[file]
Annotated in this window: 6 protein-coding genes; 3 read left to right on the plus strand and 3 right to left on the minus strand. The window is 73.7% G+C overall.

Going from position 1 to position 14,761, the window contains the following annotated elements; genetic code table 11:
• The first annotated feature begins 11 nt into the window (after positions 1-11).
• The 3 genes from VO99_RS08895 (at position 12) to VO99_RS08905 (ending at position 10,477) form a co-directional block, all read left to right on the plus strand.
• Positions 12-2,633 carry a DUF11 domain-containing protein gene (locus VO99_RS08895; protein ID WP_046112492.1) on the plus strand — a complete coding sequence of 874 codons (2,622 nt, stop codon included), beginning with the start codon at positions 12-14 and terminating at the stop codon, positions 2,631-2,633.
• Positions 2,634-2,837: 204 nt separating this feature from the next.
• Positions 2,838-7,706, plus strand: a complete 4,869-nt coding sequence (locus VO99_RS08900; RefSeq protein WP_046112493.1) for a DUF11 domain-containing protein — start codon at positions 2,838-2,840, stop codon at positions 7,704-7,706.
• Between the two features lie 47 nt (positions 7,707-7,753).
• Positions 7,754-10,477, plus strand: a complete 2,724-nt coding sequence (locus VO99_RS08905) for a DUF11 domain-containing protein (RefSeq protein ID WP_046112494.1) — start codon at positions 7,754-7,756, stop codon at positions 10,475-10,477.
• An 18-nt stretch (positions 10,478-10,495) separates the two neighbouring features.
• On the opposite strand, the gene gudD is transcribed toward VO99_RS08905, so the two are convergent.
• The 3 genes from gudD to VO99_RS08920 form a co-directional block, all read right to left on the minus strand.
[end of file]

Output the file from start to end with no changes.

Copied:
Annotated in this window: 6 protein-coding genes; 3 read left to right on the plus strand and 3 right to left on the minus strand. The window is 73.7% G+C overall.

Going from position 1 to position 14,761, the window contains the following annotated elements; genetic code table 11:
• The first annotated feature begins 11 nt into the window (after positions 1-11).
• The 3 genes from VO99_RS08895 (at position 12) to VO99_RS08905 (ending at position 10,477) form a co-directional block, all read left to right on the plus strand.
• Positions 12-2,633 carry a DUF11 domain-containing protein gene (locus VO99_RS08895; protein ID WP_046112492.1) on the plus strand — a complete coding sequence of 874 codons (2,622 nt, stop codon included), beginning with the start codon at positions 12-14 and terminating at the stop codon, positions 2,631-2,633.
• Positions 2,634-2,837: 204 nt separating this feature from the next.
• Positions 2,838-7,706, plus strand: a complete 4,869-nt coding sequence (locus VO99_RS08900; RefSeq protein WP_046112493.1) for a DUF11 domain-containing protein — start codon at positions 2,838-2,840, stop codon at positions 7,704-7,706.
• Between the two features lie 47 nt (positions 7,707-7,753).
• Positions 7,754-10,477, plus strand: a complete 2,724-nt coding sequence (locus VO99_RS08905) for a DUF11 domain-containing protein (RefSeq protein ID WP_046112494.1) — start codon at positions 7,754-7,756, stop codon at positions 10,475-10,477.
• An 18-nt stretch (positions 10,478-10,495) separates the two neighbouring features.
• On the opposite strand, the gene gudD is transcribed toward VO99_RS08905, so the two are convergent.
• The 3 genes from gudD to VO99_RS08920 form a co-directional block, all read right to left on the minus strand.